Following in the footsteps of the Green Revolution

23rd February 2012

Limerick based green technology company Manage CO2 has received a significant boost with news it has raised €600,000 in venture capital funding. The investment from Enterprise Equity Venture Capital, Bloom Equity, and Enterprise Ireland, represents the first injection of outside equity into the company.

Founded in 2009 by three former Dell employees Adrian Fleming, Derek Spillane and Roy Meaney, Manage CO2 offers software that helps organisations measure, report and reduce their carbon footprint. PJ Browne of EcoSecurities is also a director.

Like all start-ups, the company began with a bright idea, but the development of the business was given added impetus when Dell decided to stop manufacturing in Limerick. “I originally got the idea from talking to a friend who worked for a large multinational. He was using 30 or 40 spreadsheets to measure the company’s carbon footprint, and I saw there was a better way to do this,” explains founder Adrian Fleming, a former Dell employee.

When Dell announced the manufacturing closure in January 2009, Fleming saw his chance, took redundancy and began working on the business idea. Within a year, Spillane and Meaney, also former Dell employees, had joined the business.

Throughout the next year, the fledgling company focused on developing the product by embarking on significant market research. “We must have rung around 60 UK and Irish multinationals, and spoke to a range of environmental and sustainability managers before we started designing the product, asking them what they wanted from a carbon reporting product,” recounts Fleming.

He says a 12-month Leap enterprise programme at the Limerick Institute of Technology was a major help in making the transition from software to business, helping to “bridge some of the gaps” he had on the business side.

By the end of 2010 and into 2011 the company secured its initial sales through cold-calling, securing contracts with companies such as Irish Ferries and Independent News and Media.

A contract with Climate Care, one of Britain’s biggest carbon offset companies, paved the way into reselling as a route to market, a method that is forming an increasingly large part of the business. A contract with Australian company Golder, one of the world’s largest environmental consultancies, was a major win for the company, introducing it to users in a number of countries. Other clients include pharmaceutical companies in Ireland, with the company seeing significant room for expansion in this area.

The software offered by Manage CO2 enables companies to quantify their carbon emissions across all their operations. The software offers an interactive dashboard which gives the customer visibility about exactly where and how much carbon they use. The user can input data in three ways – manually, through mass upload whereby existing data is uploaded, and hooking into existing enterprise resource planning systems to extract data.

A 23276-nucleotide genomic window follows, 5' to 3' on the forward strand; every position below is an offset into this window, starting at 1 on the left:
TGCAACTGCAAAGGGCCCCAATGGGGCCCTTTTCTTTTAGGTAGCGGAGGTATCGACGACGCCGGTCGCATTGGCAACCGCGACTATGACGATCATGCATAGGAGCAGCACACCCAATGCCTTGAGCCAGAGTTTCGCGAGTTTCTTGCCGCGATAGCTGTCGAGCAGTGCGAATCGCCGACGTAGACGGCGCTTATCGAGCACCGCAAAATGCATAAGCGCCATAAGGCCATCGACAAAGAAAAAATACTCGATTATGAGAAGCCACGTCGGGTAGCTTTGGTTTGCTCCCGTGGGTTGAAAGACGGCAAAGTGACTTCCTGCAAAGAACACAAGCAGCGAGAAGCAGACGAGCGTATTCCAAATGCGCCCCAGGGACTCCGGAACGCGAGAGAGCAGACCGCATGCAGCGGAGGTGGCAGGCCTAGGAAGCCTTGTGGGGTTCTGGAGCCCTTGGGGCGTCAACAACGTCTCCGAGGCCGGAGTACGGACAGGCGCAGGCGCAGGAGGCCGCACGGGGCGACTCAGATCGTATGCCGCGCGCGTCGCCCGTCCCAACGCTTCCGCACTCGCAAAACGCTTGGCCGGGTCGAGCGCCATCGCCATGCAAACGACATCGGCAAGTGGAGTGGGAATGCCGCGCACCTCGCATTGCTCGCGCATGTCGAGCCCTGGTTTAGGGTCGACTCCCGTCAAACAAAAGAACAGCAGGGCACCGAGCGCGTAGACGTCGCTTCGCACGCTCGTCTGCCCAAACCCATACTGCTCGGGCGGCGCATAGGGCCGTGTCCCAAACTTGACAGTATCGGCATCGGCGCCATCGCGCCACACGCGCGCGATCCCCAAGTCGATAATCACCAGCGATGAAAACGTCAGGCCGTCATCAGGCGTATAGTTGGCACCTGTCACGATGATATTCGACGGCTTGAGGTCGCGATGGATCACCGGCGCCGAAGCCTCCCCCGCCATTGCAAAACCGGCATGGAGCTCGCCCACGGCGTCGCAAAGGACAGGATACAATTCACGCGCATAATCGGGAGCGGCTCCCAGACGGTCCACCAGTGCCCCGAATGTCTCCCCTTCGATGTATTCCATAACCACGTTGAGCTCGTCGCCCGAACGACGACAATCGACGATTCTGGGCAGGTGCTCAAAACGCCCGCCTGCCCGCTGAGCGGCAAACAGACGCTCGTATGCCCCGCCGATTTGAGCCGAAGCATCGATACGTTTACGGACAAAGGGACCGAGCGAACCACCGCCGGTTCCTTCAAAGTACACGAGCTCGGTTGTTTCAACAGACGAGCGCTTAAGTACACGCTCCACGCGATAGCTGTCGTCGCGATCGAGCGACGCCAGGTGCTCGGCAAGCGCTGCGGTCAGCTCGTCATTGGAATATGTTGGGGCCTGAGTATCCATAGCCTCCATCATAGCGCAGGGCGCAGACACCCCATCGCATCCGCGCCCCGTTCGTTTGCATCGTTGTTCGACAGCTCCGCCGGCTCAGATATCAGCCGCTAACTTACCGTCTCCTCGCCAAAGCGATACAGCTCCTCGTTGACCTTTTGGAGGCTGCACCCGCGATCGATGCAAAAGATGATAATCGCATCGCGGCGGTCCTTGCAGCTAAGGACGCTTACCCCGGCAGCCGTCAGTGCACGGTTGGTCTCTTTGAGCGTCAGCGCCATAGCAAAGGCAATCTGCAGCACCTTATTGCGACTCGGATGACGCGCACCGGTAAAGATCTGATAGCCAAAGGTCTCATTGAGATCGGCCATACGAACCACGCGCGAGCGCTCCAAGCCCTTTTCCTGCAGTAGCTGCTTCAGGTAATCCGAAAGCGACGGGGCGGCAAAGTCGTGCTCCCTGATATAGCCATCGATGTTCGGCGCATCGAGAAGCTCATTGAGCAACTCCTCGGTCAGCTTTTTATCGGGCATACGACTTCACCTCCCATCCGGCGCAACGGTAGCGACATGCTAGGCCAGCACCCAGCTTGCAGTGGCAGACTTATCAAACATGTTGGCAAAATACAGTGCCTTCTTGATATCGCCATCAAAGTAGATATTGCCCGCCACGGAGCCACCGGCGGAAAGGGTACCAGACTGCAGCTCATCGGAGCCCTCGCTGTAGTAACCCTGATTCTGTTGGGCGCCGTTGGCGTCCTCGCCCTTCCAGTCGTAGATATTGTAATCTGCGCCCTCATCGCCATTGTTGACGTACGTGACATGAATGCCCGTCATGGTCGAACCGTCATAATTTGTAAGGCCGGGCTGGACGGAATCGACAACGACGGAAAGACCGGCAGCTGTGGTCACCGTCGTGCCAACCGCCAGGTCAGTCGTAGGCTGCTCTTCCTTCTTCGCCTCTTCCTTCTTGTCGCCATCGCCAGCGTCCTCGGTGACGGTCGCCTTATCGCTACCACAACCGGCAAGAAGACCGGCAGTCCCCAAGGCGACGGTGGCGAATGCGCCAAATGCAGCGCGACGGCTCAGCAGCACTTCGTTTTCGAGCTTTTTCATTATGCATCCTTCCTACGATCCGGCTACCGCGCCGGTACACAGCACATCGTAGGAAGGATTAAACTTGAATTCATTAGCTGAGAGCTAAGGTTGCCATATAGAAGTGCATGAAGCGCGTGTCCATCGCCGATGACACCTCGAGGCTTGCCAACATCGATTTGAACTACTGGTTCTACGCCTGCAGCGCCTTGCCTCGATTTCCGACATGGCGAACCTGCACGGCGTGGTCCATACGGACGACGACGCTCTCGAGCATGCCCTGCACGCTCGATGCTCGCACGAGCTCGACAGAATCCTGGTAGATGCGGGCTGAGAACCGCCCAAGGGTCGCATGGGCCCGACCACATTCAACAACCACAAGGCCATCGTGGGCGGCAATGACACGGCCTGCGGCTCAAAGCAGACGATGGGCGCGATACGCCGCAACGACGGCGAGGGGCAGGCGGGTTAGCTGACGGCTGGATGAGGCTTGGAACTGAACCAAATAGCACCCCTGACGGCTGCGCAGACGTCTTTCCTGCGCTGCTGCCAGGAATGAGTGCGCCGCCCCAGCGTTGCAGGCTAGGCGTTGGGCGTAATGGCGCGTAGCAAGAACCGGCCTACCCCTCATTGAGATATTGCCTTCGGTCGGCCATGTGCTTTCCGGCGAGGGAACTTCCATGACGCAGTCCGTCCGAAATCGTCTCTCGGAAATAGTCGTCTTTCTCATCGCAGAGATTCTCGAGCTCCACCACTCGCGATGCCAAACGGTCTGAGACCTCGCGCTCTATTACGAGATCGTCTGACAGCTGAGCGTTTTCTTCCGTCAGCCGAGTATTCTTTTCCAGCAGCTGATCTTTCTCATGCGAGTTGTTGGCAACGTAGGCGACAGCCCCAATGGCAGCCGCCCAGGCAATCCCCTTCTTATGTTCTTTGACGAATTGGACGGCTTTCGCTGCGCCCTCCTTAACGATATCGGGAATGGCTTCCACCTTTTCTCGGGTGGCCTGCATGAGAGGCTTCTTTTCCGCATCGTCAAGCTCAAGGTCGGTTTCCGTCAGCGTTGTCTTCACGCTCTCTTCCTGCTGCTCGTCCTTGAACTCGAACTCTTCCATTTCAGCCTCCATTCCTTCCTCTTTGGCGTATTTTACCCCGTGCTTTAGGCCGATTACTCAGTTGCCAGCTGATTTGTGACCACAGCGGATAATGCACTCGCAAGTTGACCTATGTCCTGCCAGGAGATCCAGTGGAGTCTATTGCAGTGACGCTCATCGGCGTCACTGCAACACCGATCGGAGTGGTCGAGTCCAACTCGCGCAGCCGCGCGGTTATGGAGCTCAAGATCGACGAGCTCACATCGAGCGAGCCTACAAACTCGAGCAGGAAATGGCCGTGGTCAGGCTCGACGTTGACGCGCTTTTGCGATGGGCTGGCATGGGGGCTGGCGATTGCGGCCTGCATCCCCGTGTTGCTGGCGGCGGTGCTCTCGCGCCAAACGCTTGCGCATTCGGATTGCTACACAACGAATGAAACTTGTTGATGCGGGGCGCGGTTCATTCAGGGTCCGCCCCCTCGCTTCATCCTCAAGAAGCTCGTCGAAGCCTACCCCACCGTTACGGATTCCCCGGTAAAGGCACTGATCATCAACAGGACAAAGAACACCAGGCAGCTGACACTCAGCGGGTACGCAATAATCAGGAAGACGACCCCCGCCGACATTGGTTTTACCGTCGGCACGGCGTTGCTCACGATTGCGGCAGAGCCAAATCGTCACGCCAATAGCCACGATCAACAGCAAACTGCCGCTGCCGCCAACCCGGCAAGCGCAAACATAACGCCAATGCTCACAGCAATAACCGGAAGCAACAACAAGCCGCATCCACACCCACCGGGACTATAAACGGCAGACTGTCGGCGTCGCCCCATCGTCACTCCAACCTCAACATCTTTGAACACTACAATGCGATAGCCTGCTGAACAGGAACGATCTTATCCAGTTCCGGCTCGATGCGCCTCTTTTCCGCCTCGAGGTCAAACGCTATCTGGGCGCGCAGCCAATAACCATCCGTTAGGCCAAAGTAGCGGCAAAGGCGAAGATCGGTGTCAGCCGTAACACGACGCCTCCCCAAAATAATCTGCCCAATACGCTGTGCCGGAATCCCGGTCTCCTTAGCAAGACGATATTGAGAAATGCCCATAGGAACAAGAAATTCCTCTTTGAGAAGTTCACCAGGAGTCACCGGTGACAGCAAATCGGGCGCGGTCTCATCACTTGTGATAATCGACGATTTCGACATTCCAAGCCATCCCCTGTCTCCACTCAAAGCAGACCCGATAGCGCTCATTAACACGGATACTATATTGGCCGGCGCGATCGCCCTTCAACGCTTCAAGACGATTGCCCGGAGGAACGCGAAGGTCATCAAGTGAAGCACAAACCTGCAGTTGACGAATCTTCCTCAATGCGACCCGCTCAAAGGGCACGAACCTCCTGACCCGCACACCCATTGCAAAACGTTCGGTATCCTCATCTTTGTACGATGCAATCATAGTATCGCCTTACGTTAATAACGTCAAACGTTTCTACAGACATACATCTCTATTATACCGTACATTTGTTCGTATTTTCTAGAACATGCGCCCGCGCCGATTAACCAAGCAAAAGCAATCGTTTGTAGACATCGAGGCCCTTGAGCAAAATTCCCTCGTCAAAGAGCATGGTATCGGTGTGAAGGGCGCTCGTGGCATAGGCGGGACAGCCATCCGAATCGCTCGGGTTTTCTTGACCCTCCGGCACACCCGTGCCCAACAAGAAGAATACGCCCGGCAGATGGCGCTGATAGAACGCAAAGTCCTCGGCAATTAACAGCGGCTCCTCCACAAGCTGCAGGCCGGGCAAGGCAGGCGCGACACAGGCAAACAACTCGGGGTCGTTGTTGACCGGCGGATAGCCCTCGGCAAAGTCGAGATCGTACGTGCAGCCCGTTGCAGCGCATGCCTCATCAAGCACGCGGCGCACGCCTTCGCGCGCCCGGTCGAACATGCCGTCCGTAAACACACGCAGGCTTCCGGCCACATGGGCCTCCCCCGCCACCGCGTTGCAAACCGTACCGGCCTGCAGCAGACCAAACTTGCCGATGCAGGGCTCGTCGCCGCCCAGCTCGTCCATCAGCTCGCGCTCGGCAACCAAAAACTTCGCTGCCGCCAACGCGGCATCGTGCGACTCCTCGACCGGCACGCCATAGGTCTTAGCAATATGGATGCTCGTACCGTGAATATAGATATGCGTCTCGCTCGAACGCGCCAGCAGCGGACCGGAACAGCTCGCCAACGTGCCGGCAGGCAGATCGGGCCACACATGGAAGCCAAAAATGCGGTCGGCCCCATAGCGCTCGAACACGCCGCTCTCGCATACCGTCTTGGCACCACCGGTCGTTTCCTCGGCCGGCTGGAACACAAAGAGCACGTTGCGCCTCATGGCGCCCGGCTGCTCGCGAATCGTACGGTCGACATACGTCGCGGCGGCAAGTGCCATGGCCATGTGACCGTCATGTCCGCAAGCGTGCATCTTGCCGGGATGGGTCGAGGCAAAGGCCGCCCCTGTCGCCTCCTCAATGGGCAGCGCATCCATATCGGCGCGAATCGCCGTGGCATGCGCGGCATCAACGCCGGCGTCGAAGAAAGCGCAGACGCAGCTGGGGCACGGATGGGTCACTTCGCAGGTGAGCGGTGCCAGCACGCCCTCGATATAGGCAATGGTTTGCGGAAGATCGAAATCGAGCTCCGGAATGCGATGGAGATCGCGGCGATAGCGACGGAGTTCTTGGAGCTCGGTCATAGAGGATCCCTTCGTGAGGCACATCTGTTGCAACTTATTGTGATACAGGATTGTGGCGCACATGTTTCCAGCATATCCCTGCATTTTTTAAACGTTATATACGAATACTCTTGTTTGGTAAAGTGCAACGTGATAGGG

One of the strengths of the technology is that is it is a hosted solution, which means that clients do not have to install the software at their own premises but can log on to Manage CO2’s servers remotely. As a result the company can sell their product using teleconferencing, webinars and online demonstrations rather than having to travel to their international client base. Some 40 per cent of Manage CO2’s business comes from Britain, 30 per cent from Ireland, and 30 per cent from the rest of the world. Britain is a particularly important market for the company due to mandatory legislation in place regarding carbon emissions. Under the CRC Energy Efficiency Scheme, British companies with an electricity bill of more than half a million pounds a year across all their sites must report their emissions. This affects a wide range of companies such as supermarkets, restaurant chains and universities.

While the only mandatory carbon emissions scheme operating in Ireland is the EU emissions trading scheme, which applies to a small number of large emitters, Manage CO2’s software is used by a number of Irish companies that use the product as a way of identifying savings on energy costs, or as a way of meeting green targets for their corporate social responsibility agenda.

Manage CO2 believes one of the product’s key differentiating factors is its simplicity and easiness to use. The €600,000 venture capital is the first injection of external equity into the business, which has, to this point, been funded by the owners. According to Fleming, developing the product to a certain level and bringing it to market is crucial to securing investor funding in Ireland. “Seed funding has a different meaning in Ireland than in the US. In Silicon Valley you can write an idea on the back of an envelope and get funding. Here, seed funding helps you to scale it.”

Spillane says the new capital will help the company scale up quickly, especially in hiring new staff. It employs five people in Limerick as well as sales staff in the UK, but is planning to hire up to four developers in coming weeks. “At the moment we’re expanding at a phenomenal scale and people are coming to us rather than us selling to them. The investment will help us to take advantage of that momentum.”

Image: Adrian Fleming, Roy Meaney, Derek Spillane & PJ Browne of ManageCO2 with Paul Kavanagh of Bloom Equity and Eric Reed of Enterprise Equity